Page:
If you’re looking for a stark contrast from the sandy beaches and blazing sun on the west coast of the Big Island Hawaii, plan to head over to the Hilo area on the east side of the island for a completely different Hawaiian experience.
While the Kailua-Kona area on the west coast is all about the sun, beaches and water sports, the town of Hilo on the east side is ideal for those interested in ecology and botany. Like being transported back in time to a prehistoric rainforest, Hilo is home to an incredibly lush landscape with a huge variety of plant life and roaring waterfalls. Probably has something to do with the 150 or so inches of annual rainfall Hilo receives compared to only 40 inches on the rest of the island.
And boy did we get our share of rain on our visit in December! We had initially planned on staying for 5 days on the east coast, but after receiving only an hour or two reprieve from the rain on our first two days, and with the looming flood warning on the morning of our third day, we packed up early and headed back to the warmth and sunshine of Kailua-Kona.
Don’t get me wrong, Hilo and the east coast is a very memorable experience and I highly recommend a visit when on the Big Island. But unless you enjoy walking around in a constant downpour, a one or two day tour should suffice.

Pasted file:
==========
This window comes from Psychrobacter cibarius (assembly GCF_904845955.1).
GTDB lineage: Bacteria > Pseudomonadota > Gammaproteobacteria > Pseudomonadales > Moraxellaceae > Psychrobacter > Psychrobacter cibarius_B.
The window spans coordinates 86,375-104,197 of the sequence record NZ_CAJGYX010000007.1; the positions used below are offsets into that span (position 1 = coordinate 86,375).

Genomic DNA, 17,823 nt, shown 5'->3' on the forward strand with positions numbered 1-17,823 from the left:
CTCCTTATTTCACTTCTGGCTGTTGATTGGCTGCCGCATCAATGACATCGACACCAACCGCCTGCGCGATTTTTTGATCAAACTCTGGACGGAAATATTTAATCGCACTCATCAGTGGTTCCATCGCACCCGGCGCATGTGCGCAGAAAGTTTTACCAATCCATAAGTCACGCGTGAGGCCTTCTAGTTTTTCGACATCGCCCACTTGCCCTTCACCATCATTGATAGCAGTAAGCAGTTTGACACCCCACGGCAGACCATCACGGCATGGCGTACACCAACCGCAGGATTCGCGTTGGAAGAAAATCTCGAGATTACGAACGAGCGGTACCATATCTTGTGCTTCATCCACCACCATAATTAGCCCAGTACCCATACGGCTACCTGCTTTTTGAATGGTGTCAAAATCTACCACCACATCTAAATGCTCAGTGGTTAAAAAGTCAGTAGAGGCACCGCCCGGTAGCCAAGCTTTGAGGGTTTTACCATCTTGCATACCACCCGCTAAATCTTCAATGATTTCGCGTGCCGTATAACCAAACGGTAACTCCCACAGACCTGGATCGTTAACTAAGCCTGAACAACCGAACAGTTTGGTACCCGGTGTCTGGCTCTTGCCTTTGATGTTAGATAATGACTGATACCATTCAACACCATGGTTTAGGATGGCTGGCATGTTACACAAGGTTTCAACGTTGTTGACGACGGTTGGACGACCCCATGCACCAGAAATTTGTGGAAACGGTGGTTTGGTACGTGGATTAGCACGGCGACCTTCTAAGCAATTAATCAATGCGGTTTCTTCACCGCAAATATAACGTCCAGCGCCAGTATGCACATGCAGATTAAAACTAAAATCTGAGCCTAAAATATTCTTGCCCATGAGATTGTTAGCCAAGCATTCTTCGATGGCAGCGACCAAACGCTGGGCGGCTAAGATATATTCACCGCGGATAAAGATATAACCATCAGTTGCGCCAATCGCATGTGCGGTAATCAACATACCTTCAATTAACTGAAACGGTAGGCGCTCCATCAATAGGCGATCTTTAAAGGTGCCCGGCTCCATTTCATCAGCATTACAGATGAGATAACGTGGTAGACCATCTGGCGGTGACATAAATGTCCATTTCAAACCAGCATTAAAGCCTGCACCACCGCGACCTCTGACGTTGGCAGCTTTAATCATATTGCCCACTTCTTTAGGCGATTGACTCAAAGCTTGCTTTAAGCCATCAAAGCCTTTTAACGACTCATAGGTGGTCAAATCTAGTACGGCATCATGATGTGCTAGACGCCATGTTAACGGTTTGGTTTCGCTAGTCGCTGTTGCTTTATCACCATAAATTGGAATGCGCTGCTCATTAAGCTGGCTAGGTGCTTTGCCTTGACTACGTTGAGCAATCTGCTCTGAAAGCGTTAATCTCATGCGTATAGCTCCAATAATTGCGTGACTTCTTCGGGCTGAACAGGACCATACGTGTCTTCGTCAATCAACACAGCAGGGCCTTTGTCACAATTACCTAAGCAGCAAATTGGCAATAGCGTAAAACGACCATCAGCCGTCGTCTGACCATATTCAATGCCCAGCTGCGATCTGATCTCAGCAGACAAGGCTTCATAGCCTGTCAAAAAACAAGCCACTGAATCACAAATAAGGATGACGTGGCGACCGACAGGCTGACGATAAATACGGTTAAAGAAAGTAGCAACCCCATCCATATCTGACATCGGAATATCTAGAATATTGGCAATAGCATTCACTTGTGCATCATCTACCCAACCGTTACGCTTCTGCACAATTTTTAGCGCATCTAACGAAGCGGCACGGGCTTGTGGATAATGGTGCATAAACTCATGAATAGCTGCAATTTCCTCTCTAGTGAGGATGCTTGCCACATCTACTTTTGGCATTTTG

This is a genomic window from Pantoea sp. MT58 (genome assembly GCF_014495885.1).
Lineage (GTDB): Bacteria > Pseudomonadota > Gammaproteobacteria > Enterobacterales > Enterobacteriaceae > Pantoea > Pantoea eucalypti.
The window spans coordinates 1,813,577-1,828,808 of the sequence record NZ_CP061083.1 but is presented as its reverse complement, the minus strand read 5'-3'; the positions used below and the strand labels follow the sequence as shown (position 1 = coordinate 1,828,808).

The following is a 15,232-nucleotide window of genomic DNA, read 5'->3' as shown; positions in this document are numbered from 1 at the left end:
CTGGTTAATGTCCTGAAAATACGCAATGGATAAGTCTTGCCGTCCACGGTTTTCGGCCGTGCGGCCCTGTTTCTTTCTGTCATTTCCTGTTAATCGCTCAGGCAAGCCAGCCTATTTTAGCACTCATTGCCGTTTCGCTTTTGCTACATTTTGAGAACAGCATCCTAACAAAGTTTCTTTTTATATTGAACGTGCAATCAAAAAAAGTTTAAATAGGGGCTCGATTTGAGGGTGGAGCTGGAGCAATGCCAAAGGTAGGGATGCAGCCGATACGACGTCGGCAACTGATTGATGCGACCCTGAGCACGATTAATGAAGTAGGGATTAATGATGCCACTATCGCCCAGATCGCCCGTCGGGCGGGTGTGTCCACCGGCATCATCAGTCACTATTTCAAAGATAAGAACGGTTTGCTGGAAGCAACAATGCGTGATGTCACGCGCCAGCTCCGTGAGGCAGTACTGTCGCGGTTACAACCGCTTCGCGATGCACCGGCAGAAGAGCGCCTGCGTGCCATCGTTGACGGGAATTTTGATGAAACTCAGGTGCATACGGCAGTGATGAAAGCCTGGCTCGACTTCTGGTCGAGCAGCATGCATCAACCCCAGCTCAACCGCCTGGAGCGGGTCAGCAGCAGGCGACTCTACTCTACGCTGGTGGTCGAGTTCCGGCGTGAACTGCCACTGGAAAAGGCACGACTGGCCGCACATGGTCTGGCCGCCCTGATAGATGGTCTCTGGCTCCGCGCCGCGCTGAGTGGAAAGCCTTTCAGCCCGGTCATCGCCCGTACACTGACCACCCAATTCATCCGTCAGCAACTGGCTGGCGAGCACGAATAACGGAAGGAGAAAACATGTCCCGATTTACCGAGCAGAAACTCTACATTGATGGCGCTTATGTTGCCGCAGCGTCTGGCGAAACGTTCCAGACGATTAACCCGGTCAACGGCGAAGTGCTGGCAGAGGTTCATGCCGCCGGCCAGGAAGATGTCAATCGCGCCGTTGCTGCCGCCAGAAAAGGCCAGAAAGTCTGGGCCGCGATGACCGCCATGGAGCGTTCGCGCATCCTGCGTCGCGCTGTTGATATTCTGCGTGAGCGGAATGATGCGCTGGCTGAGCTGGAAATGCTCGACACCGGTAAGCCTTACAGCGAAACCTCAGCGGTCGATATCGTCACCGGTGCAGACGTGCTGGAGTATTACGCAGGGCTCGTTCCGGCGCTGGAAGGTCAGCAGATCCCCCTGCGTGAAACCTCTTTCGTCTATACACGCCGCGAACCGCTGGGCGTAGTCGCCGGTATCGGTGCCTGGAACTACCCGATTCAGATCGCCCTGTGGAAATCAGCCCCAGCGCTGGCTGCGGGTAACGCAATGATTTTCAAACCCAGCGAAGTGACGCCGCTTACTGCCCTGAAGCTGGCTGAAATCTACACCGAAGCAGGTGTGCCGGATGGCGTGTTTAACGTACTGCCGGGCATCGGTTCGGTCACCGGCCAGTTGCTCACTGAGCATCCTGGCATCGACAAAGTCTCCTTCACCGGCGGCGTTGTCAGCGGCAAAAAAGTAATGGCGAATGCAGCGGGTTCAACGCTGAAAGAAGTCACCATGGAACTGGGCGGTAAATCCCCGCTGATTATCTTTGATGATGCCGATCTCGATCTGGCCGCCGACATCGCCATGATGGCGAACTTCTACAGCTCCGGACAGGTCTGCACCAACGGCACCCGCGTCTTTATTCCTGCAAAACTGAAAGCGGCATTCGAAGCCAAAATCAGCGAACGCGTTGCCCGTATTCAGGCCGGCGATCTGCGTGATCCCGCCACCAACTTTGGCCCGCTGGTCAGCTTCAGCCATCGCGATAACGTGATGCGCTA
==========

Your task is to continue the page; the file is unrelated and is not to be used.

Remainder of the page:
We really enjoyed exploring the thick jungle landscape and various waterfalls in the area including Akaka Falls State Park and Rainbow Falls, along with the awe-inspiring plants and exotic flowers in Liliuokalani Gardens.
We also did some fun and interesting snorkeling in the Kapoho Tide Pools. These little pools of various sizes are home to some pretty cool coral structures and colourful marine life. It was really fun to climb from one pool to the next. Many are very shallow and great for snorkeling with children. And since you’re getting wet anyway, the rain didn’t really put a damper on our experience.
We also checked out Richardson Beach Park which is probably the best beach area on the east coast. It was overcast and the water was pretty rough when we visited, but we still really enjoyed hiking around the various lava islands along the shore. We loved the striking contrast between the jet black rock and the bright green vegetation.
The other good thing about visiting Hilo is that it puts you a bit closer to some other must see attractions like Mauna Kea Observatory, Volcanoes National Park and Waipo Valley. Stay tuned for future posts on some of our favorite hiking trails on the Big Island. For now, back to the cage.